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  • Writer's picturePastor Mike

February 07 2024

Wednesday February 7

“In His Word I Do Hope”


Psalm 130:1-8   A Song of Ascents.

1 Out of the depths I have cried to You, O LORD;

2 Lord, hear my voice! Let Your ears be attentive To the voice of my supplications.

3 If You, LORD, should mark iniquities, O Lord, who could stand?

4 But there is forgiveness with You, That You may be feared.

5 I wait for the LORD, my soul waits, And in His word I do hope.

6 My soul waits for the Lord More than those who watch for the morning-- Yes, more than those who watch for the morning.

7 O Israel, hope in the LORD; For with the LORD there is mercy, And with Him is abundant redemption.

8 And He shall redeem Israel From all his iniquities.


Psalm 130 is the eleventh of the fifteen “Ascent Songs” or “Pilgrim Psalms”. It is also the sixth of the seven Penitential Psalms. The other six are Psalms 6; 32:1-11, 38:1-22, 51:1-19, 102:1-7, 143:1-12. These are psalms where the psalmist is crying out in repentance asking for mercy for his sins and iniquities. Psalm 130 emphasizes what God does for helpless people who cry out to Him for mercy. Perhaps the Jewish pilgrims used this psalm to confess their sins and seek God's forgiveness and blessing as they made their way to the sanctuary. No matter what our need, when we call upon the Lord in faith, He hears us and makes the changes needed in our lives.


In verses 1-2, the picture is that of a person drowning and unable to stand on the bottom or swim to safety. The tense of the verb "cry" indicates that the writer had been crying in the past and continued to cry out as he wrote the psalm, because without God's merciful intervention, he would die. Maybe he remembered the prayer of Solomon when the king dedicated the temple, and he knew that God's eyes were upon him and His ears open to his cries (2 Chron. 6:40; Ps. 34:15; 1 Peter 3:12). Five times he addressed Jehovah, the God of the covenant (Lord) and three rimes Adonai, the Master (Lord). We can cry out to God from the depths of disappointment and defeat and from the depths of fear and perplexity. Like a heavy weight, sin drags its victims to the depths, but God made us for the heights (Isa. 40:31; Col. 3:1).


In verses 3-4, the psalmist moved from the sea to the courtroom, but there the sinner could not stand because of guilt. The only way we can get rid of the sin record is to come to God for His gracious forgiveness, and this forgiveness is made possible because of the work of Christ on the cross (32:1-2; Rom. 4:1-8). The word translated "mark" means "to observe and keep a record," and God is able to do that (90:8; 139:23-24; Jer. 2:22; 16:17; Ezek. 11:5; Hos. 7:2). Sinners cannot stand before the holy Judge and argue their own case (Ps. 1:5; 143:2; Ezra 9:15; Nah. 1:6; Mal. 3:2). But God is ready to forgive (Ps. 86:5; Neh. 9:17), and faith in the Savior brings forgiveness to the soul. God casts our sins behind His back and blots them out of His book (Isa. 38:17; 43:25; 44:22). He carries them away as far as the east is from the west (Ps. 103:11-12), casts them into the sea (Micah 7:19), and holds them against us no more (Jer. 31:34; Heb. 10:17). But forgiveness is not a blessing to be taken lightly, for it cost God His Son; therefore, we ought to love and fear God (Ps. 76:7). If you take seriously the guilt of sin, you will take seriously the grace of forgiveness. Salvation is a serious and costly transaction.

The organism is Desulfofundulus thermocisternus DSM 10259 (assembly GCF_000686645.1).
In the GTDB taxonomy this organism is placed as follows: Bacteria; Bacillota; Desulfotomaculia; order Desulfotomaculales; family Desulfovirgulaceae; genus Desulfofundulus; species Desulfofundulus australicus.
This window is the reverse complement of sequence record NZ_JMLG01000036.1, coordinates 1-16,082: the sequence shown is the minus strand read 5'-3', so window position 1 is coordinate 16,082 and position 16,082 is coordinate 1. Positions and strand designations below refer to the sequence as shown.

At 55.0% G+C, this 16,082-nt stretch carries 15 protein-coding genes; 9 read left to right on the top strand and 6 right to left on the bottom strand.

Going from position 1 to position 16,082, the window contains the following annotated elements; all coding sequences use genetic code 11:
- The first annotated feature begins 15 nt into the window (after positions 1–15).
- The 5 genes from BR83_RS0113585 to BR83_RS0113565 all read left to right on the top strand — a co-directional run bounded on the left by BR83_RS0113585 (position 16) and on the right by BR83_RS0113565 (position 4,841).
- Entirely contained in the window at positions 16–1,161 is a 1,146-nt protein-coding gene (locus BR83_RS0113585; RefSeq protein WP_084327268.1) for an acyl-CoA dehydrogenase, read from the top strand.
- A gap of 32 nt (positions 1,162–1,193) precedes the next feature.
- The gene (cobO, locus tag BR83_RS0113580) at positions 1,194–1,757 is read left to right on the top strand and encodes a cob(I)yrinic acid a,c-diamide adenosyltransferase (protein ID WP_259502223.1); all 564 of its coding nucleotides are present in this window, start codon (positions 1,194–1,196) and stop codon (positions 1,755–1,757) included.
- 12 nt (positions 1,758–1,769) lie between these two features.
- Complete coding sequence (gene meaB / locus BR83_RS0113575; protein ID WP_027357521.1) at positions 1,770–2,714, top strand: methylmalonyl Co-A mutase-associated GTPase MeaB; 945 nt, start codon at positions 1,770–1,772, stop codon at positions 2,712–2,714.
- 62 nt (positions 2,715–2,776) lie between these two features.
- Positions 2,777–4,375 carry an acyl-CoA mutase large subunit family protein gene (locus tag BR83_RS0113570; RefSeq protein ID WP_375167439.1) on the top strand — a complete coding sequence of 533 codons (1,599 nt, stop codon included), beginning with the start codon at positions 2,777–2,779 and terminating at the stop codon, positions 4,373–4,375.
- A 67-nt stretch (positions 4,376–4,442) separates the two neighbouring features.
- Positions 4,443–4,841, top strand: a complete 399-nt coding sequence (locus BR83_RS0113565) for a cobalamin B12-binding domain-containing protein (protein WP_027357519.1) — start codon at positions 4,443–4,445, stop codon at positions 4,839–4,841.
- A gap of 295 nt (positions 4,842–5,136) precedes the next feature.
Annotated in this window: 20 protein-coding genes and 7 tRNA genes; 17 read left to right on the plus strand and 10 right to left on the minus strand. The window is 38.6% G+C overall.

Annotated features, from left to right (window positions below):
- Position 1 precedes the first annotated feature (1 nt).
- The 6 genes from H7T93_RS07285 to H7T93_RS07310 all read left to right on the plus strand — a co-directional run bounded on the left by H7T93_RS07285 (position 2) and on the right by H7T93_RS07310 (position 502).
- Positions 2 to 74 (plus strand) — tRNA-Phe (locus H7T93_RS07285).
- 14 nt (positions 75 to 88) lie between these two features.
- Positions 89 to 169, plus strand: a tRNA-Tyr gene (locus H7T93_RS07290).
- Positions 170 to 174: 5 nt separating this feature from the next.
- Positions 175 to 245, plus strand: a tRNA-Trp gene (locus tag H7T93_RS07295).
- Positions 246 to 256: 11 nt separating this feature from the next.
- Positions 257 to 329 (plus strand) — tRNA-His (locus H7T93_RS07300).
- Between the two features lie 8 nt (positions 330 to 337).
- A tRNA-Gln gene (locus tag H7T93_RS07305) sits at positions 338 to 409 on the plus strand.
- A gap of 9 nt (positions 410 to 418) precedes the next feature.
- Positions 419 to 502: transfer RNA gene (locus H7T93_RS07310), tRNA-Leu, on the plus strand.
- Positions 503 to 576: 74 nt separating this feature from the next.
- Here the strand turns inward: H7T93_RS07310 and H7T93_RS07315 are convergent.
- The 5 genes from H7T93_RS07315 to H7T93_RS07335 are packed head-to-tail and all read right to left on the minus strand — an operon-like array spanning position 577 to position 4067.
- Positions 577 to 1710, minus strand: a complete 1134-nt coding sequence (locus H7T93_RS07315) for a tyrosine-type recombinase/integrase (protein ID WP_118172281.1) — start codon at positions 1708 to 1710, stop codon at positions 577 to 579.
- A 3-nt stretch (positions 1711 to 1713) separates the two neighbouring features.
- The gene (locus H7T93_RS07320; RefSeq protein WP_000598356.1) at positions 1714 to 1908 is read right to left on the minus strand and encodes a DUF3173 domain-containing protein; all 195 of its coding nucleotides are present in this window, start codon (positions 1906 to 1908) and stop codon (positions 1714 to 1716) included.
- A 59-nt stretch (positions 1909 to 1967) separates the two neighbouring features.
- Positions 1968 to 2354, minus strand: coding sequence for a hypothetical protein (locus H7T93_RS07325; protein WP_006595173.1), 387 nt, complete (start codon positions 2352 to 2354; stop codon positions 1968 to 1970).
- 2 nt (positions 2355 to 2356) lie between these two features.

In verses 5-6, we move from the courtroom to the city walls where the watchmen are alert as they peer through the darkness to detect the approach of any danger. Nothing they do can make the sun come up any sooner, but when the day dawns, the guards rejoice that the city has been safe another night. When the Lord forgives sinners, it is for them the dawning of a new day as they move out of darkness into God's marvelous light (1 Peter 2:9). The forgiven sinner is content to wait on the Lord for whatever He has planned for that day. This is not the waiting of hopeless resignation but of hopeful anticipation, for each new day brings new blessings from His hand (Ps. 119:74, 81, 82; Lam. 3:22-26). If you find yourself forgiven but still in the darkness, wait on the Lord and trust His Word, but do not try to manufacture your own light (Isa. 50:10-11).


In verses 6-7, our final visit is to the slave market and the theme is redemption, which means "setting someone free by paying a price." Israel knew a great deal about God's redemption, for at the Exodus, God's power had set them free from Egyptian tyranny (Ex. 12-15). They had no hope and could not free themselves, but the Lord did it for them. He gave His people "abundant redemption" that included freedom from slavery, victory over their enemies, and a Promised Land for their home. The slave has no hope, but the child in the family looks forward to receiving an inheritance. All who trust Jesus Christ are children in God's family and not slaves, and their future is secure (Gal. 3:26-4:7). The psalmist also saw a future redemption for the people of Israel, as did Paul (Rom. 11) and the prophets (Isa. 11, 60, 65-66; Zech. 12:10-14:21).


Today, as we watch and wait for His coming, despite what might be happening around us, we can also rejoice and say, “I am forgiven!!!! And in His Word I Do Hope!”


God bless!

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